13 PICTURE ALBUM
Monday, March 13
Today was our day to explore Palermo. After a quick breakfast
at the hotel, we set out walking to the Vucciria Market. The markets here
have had very Arabic flavor due to the immigration of large number of Arabs
starting during the 12th century, and we were again reminded of the markets
that we frequented during our time in Morocco. They are colorful and full
of local produce and seafood, and this morning we enjoyed eating proscuitto,
cheese, Sicilian bread and locally grown olives as we meandered
our way through the streets.
The busier streets in Palermo are lined with stores of all kinds,
and the network of small, narrow side streets are home to multitudes of outdoor
vendors displaying their wares. It's fun to explore these backstreets and
alleys, although it's safe to do so only during the daylight hours.
We eventually made our way to the Palermo's Cathedral, which was built in
the 12th century by the Normans in a hodgepodge of styles. Then we walked
to the Palazzo dei Normanni and took an interesting guided tour of the Cappella
Palatina (the royal palace of rulers including King Rogers II) and the Silcilian
Regional Assembly. The Cappella Palatina was especially remarkable
for its beautiful mosaics, considered a jewel of Arab-Norman art.
We had hoped to have a fresh pizza for lunch but discovered that pizzas are
only made during the evening meal because restaurants don't fire up their
ovens until later in the day (although pieces by the
slice are available all day). But it wasn't too much of a concession to settle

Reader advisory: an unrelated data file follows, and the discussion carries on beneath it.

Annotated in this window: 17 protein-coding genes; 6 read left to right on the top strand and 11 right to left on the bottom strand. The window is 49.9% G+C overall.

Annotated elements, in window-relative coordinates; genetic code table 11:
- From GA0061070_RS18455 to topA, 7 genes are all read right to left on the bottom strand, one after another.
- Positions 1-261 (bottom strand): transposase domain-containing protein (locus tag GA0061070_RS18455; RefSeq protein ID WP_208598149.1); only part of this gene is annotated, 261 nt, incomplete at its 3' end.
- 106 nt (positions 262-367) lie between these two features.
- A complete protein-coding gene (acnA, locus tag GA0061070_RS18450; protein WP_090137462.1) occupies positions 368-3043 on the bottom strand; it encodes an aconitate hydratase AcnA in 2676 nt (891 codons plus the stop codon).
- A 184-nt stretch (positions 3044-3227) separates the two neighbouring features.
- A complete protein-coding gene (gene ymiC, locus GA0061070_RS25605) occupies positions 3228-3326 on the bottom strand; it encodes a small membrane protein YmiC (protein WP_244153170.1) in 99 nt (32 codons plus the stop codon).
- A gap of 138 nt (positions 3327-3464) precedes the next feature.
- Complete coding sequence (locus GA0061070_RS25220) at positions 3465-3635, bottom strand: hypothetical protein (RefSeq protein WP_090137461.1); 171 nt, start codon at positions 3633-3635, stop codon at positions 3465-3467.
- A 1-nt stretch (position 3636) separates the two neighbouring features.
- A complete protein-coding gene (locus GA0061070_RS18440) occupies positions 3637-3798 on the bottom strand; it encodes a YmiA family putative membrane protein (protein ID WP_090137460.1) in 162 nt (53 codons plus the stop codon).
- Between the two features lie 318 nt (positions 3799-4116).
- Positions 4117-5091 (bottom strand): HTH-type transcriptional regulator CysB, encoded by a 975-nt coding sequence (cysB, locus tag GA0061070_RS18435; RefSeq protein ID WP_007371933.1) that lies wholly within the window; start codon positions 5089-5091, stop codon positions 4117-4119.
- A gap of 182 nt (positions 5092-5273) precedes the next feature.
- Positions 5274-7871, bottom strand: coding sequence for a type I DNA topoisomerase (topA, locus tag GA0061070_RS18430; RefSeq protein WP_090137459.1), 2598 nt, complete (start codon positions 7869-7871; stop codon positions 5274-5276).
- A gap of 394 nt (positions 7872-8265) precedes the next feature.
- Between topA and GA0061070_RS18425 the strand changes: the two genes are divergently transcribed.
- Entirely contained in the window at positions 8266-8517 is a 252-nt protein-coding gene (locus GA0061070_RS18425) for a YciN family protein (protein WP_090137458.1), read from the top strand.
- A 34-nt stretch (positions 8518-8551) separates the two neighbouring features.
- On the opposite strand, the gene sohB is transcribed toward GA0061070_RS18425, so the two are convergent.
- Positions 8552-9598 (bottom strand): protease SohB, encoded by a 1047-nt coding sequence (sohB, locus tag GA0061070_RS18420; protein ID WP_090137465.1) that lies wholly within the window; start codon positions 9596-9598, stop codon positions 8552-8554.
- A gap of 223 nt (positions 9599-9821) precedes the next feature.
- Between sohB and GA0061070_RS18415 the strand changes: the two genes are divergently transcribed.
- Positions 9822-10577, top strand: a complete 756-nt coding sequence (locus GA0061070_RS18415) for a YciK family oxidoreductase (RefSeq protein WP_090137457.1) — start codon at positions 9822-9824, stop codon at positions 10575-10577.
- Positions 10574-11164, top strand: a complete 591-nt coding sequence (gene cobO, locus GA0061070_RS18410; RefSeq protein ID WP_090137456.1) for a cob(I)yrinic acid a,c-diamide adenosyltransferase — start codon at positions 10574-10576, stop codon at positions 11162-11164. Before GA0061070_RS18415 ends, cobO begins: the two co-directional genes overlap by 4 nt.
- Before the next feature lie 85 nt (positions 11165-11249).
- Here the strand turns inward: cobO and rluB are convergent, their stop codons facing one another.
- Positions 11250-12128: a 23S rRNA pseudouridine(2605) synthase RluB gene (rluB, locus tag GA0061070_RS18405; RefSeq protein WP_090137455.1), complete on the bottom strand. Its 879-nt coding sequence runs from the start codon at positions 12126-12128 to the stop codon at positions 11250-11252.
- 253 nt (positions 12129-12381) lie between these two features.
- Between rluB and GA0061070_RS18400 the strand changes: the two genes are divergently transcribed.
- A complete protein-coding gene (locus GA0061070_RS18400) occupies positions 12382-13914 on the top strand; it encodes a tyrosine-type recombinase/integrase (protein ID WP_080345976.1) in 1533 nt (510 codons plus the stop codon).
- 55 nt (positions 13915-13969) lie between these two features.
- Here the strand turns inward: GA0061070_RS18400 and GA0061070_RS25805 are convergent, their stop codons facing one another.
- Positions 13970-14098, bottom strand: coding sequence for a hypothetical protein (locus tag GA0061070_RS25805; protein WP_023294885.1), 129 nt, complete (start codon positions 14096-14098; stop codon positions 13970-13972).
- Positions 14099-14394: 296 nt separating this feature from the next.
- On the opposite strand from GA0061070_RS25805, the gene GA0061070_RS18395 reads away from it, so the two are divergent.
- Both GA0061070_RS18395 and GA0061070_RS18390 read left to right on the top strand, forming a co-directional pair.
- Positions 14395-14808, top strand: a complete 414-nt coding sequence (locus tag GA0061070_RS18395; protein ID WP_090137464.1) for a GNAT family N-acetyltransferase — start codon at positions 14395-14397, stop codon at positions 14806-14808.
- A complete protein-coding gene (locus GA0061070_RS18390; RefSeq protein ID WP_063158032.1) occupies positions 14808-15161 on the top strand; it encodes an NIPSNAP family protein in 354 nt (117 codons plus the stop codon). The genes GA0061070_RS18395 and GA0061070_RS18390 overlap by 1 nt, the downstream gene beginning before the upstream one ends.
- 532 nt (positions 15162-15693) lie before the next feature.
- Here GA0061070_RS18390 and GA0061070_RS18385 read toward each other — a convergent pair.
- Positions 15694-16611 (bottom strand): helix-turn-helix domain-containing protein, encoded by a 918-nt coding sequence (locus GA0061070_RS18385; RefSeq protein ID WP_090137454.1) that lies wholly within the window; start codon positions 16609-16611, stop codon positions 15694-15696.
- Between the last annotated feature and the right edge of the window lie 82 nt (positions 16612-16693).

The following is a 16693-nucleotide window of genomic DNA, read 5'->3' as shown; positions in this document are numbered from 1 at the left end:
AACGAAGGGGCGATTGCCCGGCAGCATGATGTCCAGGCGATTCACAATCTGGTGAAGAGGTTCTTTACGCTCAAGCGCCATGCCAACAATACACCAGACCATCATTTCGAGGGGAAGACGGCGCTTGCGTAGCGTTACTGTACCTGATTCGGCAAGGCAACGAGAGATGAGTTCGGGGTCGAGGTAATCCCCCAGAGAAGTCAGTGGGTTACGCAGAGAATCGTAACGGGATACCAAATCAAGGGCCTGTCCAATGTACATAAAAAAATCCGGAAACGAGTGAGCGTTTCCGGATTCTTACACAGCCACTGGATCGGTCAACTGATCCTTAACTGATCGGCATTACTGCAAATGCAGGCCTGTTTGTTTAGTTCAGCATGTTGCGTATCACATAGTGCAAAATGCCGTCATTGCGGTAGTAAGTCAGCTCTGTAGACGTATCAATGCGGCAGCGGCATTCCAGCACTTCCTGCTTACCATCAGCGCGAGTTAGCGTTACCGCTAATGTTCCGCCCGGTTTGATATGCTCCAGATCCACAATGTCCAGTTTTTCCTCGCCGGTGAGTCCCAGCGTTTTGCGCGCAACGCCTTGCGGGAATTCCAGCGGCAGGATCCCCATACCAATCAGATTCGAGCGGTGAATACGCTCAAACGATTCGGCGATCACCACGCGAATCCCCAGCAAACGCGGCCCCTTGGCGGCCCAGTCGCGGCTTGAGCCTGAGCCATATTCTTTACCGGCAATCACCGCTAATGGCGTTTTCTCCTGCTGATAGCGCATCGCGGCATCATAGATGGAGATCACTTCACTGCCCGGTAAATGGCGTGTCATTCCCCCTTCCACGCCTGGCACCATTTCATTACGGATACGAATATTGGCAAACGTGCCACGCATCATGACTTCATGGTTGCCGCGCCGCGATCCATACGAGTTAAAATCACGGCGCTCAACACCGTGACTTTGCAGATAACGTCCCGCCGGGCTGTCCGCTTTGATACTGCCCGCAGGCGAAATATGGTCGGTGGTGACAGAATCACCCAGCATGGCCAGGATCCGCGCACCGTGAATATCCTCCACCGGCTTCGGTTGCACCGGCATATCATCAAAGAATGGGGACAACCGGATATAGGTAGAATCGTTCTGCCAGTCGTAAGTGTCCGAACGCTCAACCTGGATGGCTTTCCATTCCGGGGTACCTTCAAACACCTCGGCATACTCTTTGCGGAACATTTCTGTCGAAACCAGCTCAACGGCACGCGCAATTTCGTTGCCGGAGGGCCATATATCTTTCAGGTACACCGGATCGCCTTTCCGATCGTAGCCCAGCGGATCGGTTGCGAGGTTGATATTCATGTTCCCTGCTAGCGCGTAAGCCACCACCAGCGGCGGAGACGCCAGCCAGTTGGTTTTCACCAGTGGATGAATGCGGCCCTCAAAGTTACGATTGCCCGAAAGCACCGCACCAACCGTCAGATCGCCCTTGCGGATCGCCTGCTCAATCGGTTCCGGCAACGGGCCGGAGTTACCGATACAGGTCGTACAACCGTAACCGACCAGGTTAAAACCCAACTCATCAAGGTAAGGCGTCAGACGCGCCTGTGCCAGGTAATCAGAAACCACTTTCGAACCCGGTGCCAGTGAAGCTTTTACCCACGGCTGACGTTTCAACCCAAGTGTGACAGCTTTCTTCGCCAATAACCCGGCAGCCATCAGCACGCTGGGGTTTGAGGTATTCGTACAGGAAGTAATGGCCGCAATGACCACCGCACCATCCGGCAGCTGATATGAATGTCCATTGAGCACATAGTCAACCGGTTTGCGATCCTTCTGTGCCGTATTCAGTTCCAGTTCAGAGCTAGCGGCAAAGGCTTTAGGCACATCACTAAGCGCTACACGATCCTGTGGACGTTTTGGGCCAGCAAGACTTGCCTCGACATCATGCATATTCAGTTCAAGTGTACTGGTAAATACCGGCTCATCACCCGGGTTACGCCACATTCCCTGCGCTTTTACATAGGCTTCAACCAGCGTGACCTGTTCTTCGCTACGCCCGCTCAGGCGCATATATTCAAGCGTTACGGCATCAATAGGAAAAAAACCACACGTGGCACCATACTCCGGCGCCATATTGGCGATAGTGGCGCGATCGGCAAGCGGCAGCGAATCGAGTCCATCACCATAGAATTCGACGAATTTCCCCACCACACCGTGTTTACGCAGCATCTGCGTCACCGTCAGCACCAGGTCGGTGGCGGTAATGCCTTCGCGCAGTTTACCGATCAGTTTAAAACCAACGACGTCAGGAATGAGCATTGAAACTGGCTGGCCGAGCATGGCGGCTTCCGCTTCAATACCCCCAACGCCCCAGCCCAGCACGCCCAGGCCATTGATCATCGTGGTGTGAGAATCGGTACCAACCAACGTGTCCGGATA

for homemade pasta with wonderful pomodoro sauce, grilled vegetables and bruschetta
in a small trattoria especially while the clouds thickened and it began to
After lunch, decided to drive to one of the most famous cathedrals in Sicily,
the Monreale Cathedral. The cathedral is best known for its wonderful mosaics.
We had been told that the drive was only 20 minutes and not difficult but
found that it was actually quite a challenge given the aggressiveness of the
drivers. At one point, we were lost among narrow streets in the middle of
Monreale and stopped to ask directions to the cathedral. The driver waved
his hands all around and yelled at us in Italian which wasn't very helpful.
Eventually he pointed us in
one direction and we headed out still uncertain where to go. We expected to
find the church clearly visible on a hill but in fact it was tucked into the
center of Monreale crowded by narrow streets and cars.
Once in the church, we encountered our first real tourists (we really hadn't
seen many visitors up until this point) and even hung around an English-speaking
tour group to learn a bit more. The duomo was built over about 80 years in
the 12th century during a time of unprecedented tolerance. Arabs completed
the geometric mosaics of the walls, visiting Greek Orthodox artists completed
the amazing bible scenes in gold mosaics in the ceiling and Catholics had
The day ended with a wonderful dinner at a fantastic restaurant called San
Andrea. Katie enjoyed stuffed calamari, David had a wonderful steak, Paula
ordered stuffed ravioli and Steve had fresh fish. We also tried a platter
of traditional Sicilian appetizers, and of course wonderful desserts. It was
also fun to again share a wonderful bottle of Sicilian red wine, and this
brought back great memories of enjoying wine (as a family!) during our time